Brandenburg Concerto No. 1 in F major
Concertino – Two Corni da Caccia (Natural Horn), Three Oboes, Bassoon and a Violino Piccolo (Small Violin).
Ripieno – Two Violins, Viola, Cello and Basso Continuo (Harpsichord).
Brandenburg Concerto No. 2 in F major (Concerto Grosso)
Concertino – Tromba (Trumpet), Recorder, Oboe, Violin
Ripieno – Two Violins, Viola, Cello and Basso Continuo (Harpsichord).
Brandenburg Concerto No. 3 in G major
Concertino – Three Violins, Three Violas and Three cellos (split into three groups of equal instrumentation).
Ripieno – Basso Continuo (Harpsichord).
Brandenburg Concerto No. 4 in G major (Concerto Grosso)
Concertino -Violin and Two Flauti d’echo (Recorder).
Ripieno – Two Violins, Viola, Cello and Basso Continuo (Harpsichord).
Brandenburg Concerto No. 5 in D major (Concerto grosso)
Concertino – Harpsichord, Violin and Flute.
Ripieno – Violin, Viola, Cello and Violone.
Brandenburg Concerto No. 6 in B flat major
Concertino – Two Violas and a Cello.
Ripieno – Two Viola da Gamba (In unison), a Cello, a Violone and Basso Continuo.
There are many things which strike you about Bach’s instrumentation when you see it classified in this way. Firstly, for the period, it seems to be quite experimental and certainly in Concerto No. 6, the use of the Viola da Gamba, a somewhat dated instrument of the time, could suggest Bach was searching hard for exactly the texture he wanted, or that in fact Concerto No. 6 predates the other five and is not as the date on the presentation score. This concerto also displays a lack of treble instrumentation, creating a much darker timbre. Also on show is Bach’s exposition of wind ensemble, Concertos No. 1 and No. 2 display wind groups as the concertino, adding a real sense of colour and texture to the works. The Harpsichord makes an appearance as the soloist in Concerto No. 5, showing a reluctance to conform to the standard practise of keeping the keyboard instrument in the continuo.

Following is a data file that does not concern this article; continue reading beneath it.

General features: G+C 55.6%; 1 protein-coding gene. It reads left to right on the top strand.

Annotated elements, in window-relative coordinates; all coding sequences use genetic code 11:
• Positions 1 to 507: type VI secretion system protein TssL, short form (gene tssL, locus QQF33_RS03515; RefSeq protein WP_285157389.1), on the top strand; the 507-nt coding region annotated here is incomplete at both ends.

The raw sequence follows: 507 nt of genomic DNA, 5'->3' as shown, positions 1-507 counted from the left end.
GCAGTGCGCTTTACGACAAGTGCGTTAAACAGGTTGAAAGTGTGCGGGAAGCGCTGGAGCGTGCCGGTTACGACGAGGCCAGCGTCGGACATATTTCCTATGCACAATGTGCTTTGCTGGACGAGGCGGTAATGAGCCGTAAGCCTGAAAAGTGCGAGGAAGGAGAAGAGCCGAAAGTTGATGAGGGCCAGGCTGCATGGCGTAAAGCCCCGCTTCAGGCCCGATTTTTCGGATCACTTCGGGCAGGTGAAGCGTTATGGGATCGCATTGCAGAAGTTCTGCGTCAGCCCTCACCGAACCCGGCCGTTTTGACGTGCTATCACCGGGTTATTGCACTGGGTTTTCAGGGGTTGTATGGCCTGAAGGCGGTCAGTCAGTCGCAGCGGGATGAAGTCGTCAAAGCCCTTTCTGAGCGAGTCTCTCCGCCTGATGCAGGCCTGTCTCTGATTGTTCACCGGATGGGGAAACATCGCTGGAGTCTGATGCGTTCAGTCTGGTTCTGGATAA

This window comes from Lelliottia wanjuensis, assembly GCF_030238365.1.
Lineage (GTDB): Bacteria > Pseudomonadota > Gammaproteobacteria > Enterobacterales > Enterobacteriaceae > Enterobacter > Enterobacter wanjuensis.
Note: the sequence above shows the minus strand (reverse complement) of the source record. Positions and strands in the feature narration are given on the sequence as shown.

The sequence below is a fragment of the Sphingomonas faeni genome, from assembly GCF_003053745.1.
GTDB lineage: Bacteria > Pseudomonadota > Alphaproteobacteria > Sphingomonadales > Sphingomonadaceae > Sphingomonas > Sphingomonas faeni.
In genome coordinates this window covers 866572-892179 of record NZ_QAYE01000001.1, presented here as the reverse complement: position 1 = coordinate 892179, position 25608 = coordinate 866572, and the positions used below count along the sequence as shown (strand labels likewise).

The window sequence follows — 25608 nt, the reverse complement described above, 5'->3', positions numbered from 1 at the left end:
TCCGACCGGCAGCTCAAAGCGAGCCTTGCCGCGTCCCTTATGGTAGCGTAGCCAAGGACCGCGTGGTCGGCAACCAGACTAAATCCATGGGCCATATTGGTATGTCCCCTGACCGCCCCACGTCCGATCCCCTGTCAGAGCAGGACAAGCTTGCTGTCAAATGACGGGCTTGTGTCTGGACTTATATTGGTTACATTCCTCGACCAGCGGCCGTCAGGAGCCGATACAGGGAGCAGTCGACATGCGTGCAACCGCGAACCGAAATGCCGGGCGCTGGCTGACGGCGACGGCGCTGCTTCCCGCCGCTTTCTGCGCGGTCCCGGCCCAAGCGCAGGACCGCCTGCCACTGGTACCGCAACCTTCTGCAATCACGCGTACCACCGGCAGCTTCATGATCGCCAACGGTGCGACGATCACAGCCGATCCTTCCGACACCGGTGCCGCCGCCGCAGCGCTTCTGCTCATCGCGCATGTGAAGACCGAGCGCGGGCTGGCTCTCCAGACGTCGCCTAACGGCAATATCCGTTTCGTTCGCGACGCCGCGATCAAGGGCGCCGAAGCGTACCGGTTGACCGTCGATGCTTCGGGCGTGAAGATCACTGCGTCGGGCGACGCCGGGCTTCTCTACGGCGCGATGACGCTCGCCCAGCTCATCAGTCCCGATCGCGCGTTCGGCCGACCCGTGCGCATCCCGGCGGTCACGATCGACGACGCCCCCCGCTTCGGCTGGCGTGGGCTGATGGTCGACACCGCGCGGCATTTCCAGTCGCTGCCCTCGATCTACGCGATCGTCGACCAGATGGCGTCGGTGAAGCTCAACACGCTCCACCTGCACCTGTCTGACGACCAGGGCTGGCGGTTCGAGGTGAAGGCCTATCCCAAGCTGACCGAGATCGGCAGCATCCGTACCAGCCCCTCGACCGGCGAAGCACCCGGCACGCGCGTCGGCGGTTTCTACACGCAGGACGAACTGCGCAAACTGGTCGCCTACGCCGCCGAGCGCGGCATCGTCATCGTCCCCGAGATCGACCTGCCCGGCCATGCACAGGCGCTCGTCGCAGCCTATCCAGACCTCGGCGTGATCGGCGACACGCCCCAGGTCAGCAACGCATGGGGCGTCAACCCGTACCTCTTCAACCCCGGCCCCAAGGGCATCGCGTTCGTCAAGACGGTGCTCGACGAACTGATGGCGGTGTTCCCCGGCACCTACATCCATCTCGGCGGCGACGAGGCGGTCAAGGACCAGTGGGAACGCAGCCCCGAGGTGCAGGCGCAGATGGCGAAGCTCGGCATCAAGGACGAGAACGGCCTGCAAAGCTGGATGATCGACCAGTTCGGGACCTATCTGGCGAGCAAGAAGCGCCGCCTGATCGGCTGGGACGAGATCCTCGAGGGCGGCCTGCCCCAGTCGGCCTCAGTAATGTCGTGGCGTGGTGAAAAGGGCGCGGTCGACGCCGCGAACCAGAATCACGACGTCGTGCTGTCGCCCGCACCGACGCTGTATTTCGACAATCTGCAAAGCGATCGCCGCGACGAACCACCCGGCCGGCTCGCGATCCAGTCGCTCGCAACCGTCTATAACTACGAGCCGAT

Amongst the scoring of the Brandenburg concertos are some Instruments which may be unfamiliar to today’s audience. In Concerto No. 1, the only brass instruments are the two Corno da Caccia. Now this is not the Horn that we know today, but would have been a small, natural, valve less horn, not to dissimilar to a hunting horn. This instrument allowed Bach to write the same virtuosity as for a trumpet, but would have given slightly less edge to the sound. The Flauti D’echo of the fourth concerto stirs up a lot of debate as to exactly what instrument Bach actually meant. Malcom Boyd, in his book ‘Bach, The Brandenburg Concertos’ discuss’ the possibility of the Flauti of the second concerto, the recorder, being the same instrument as the Flauti D’echo and in fact not a different version at all. This is a matter that many academics are yet to agree on.
The Violin Piccolo is scored in the first concerto amongst the concertino, this instrument, as the name would suggest, is a smaller version of the violin we know today. The violin piccolo is recorded as being pitched either a minor third, or a fourth above the concert violin, but as Malcom Boyd writes in his book “It is doubtful whether one can really speak about the violin piccolo as one might about the violin or the viola”.